chandelier barrel shade retrofit
Decoration, molding, etc)
A little outdated.
Especially when you start re-modeling around these features.
This is the case with our kitchen/dining/living room chandelier.
The shiny faux gold plating is not something we like, but the large chandelier, especially the new one, is very expensive.
After a little browsing on the internet, my wife came up with an idea to cover up the ugly side and save some cash.
My wife got a lot of credit for the project: Came up with the idea, picked the material and helped put it together.
The key size is the height and maximum diameter of the chandelier that is covered.
The height will control the plastic film used.
If this measurement is greater than the width of the standard plastic sheet, you need to find a different source, or put the plastic sheet on one side and cut it to the right length.
The diameter of the chandelier directly drives the minimum size of the embroidery hoop, and the total number of plastic panels required to pass through the circumference.
When getting the fabric, make sure there\'s a little extra on your end.
We ended up getting the exact length and we almost had to go back and buy more because the shop made such uneven cuts at the end.
Start preparing to remove chandilier from the ceiling.
Make sure to turn off the corresponding circuit breaker before starting to mess up any line.
Put down the fixtures, remove the bulbs and any loose or unnecessary cosmetics, and clean them up a little.
Since our fixture is this wonderful \"gold plated\" color starting after 80/90 s, I took a can of white enamel painting.
The most important part to draw is the top and chain visible from the second floor, as well as the lower side visible from below.
If you do paint, make sure you do enough ahead of time and it will be completely dry before you start painting shadows or re-hanging them.
First loosen the screws on the two embroidery rings and then place one on the floor.
Curl the plastic sheet carefully to fit the diameter of the ring on the floor and slide between the two bands.
Grab the second ring quickly and place it on the top of the paper in the same way as the bottom ring.
When you wear a second hoop, you may need an extra pair of hands to prevent the sheets from escaping.
Tighten the screws when the iron ring is in place.
Use the clip to lock one of the Rings in the appropriate position and then take out the screws that hold it.
Use some kind of pick or flat blade to pry open the block of the fixing screw.
When the block falls off and the area is cleaned, glue both sides of the ring in place using a strong epoxy resin.
Let the epoxy be completely fixed, then remove the clip and repeat at the other end.
When you take the epoxy out, you can also glue the overlapping part at the end of the paper.
This is not a structural connection, so it works well here even with hot glue.
It needs to be cut to the right size before you connect the fabric, or at least very close.
Spread the fabric so that the long direction extends from right to left.
The dimensions in the vertical direction need 1-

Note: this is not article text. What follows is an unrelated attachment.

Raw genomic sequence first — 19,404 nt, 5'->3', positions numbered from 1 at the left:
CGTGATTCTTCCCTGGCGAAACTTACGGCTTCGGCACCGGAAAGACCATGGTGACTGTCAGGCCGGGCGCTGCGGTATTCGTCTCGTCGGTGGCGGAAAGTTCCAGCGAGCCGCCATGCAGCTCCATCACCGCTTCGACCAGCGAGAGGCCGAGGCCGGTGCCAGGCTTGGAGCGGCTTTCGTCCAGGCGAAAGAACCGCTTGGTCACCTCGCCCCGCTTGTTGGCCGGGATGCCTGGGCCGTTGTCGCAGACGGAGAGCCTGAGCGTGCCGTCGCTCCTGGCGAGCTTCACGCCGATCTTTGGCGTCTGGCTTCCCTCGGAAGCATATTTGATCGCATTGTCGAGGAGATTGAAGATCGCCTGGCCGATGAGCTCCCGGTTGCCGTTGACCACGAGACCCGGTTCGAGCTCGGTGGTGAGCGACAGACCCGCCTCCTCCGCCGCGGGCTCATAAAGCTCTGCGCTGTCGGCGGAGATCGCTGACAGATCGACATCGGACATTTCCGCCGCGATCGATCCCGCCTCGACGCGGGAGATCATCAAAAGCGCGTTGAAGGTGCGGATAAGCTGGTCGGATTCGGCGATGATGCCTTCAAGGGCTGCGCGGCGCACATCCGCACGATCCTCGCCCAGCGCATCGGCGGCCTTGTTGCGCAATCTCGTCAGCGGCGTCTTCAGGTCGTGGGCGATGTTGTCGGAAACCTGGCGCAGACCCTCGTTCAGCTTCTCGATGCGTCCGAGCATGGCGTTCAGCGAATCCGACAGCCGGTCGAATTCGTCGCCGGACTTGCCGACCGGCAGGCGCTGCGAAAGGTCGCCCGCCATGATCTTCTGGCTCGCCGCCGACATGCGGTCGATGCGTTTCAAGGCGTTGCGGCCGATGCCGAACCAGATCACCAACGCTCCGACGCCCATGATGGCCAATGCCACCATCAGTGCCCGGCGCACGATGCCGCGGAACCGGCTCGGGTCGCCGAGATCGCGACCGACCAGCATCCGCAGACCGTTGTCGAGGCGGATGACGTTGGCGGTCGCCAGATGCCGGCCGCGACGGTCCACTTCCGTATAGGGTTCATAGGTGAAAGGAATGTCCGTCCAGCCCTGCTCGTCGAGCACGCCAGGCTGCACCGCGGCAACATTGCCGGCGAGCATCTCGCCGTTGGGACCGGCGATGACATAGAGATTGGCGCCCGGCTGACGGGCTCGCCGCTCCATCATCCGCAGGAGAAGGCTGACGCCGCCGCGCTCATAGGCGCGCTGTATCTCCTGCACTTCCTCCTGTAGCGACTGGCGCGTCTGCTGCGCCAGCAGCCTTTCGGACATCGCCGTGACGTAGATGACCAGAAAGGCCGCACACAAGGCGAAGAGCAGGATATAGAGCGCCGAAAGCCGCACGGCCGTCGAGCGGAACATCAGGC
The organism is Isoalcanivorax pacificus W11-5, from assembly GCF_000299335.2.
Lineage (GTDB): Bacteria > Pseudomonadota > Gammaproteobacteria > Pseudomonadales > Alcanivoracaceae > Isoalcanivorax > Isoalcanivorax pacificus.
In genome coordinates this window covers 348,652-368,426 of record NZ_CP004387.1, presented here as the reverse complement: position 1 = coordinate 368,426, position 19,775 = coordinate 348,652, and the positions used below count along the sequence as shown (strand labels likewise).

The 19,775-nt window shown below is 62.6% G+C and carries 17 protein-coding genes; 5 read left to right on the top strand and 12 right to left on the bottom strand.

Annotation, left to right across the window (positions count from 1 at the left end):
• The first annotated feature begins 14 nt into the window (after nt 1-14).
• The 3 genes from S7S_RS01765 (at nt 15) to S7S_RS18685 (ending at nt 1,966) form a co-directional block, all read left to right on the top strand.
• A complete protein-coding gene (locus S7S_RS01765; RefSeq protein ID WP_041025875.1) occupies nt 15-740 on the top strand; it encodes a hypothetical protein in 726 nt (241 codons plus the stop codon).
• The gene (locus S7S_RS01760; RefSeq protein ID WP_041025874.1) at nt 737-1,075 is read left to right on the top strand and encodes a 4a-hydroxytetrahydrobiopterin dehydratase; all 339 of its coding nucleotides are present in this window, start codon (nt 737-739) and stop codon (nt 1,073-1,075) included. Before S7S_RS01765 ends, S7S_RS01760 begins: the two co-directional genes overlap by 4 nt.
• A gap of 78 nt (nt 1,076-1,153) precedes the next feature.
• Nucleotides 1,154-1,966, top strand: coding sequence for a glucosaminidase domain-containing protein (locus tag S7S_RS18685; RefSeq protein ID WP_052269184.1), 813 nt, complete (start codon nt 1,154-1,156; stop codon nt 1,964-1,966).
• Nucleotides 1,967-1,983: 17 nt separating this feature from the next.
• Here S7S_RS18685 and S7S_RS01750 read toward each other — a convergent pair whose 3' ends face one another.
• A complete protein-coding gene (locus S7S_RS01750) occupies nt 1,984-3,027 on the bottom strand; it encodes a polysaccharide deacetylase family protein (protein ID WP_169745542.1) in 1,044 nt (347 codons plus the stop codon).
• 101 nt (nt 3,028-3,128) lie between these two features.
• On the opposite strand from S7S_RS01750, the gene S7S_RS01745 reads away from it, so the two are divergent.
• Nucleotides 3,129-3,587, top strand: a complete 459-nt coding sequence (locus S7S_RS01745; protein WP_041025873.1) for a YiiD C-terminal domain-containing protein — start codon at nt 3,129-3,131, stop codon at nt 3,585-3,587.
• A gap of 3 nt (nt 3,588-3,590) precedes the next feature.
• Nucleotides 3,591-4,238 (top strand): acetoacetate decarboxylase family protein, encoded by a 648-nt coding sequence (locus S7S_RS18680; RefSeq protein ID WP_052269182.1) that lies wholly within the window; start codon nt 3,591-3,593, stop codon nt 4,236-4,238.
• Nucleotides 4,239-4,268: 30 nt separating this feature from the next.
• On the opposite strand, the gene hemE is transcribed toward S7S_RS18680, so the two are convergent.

Each side is 2 inch higher than the barrel. That\'s 2-
More than 4 inch of the total.
In the horizontal direction, you want the length to be as close as possible to the perimeter of your bucket, but it\'s better to leave a few inches of excess at first.
When the barrel is completely dry, put it in the middle (vertically)
Fabric laid on one edge.
At this point, you can pin everything in place, or just start bonding, and the process is the same in either way.
First, fold the fabric over one edge of the ring and fix it to the top and bottom.
Now turn the barrel, tighten the fabric, fold the edges and nail it a little further away from the ring while doing the top and bottom.
Keep moving around the basket until the barrel is completely covered.
If you are satisfied with the look of it, then trim any excess parts from the length of the fabric and start to glue everything in place.
The hot glue works well here because it sticks well to the plastic and it penetrates the fabric to stay firm.
In our arrangement, the finished shadow will face a corner in a section where it cannot be really seen, so we do not care about the appearance of the seams.
Because we just stick the seams together and onto the barrel.
If that\'s not the case with you, then a more aesthetically pleasing solution may be needed.
You can fold or overlap the edges, glue them carefully, or try to stitch the seams with some sort of thread or hemp rope.
Similar to what you see in some leather products.
The way I originally wanted to support the barrel on the chandelier was to attach a lightweight wood rack in a similar design, but I didn\'t have the right material, so I improvised.
Using the extra material on the lid, I made a reverse sling that simply glued it to the inside of the barrel and ring.
It\'s been a few months and it still stays good, so it seems like a viable option if you don\'t have materials for rigid structures.
The strips of the slings are \"woven\" and can distribute the load evenly across all connection points, and they are also very wide for the same reason.
Be careful when gluing the straps in place and keep them as close to the ring as possible so they don\'t show up.
Since the straps are not rigid, the material is slightly stretched to make sure they are pulled tight and slightly below the top of the barrel.
Once the sling is complete and dead, it\'s time to hang everything back, but until then, unless you have easy access to the bulb from below, it\'s better to put it back.
Rewiring the chandelier can be a bit tricky as it comes with a big shade and you may need someone to support it while working.
Remember to turn off the circuit breaker before rewiring!
Once re-hung and rewired, adjust the shadow to make it hang straight, flip the circuit breaker and turn on the light.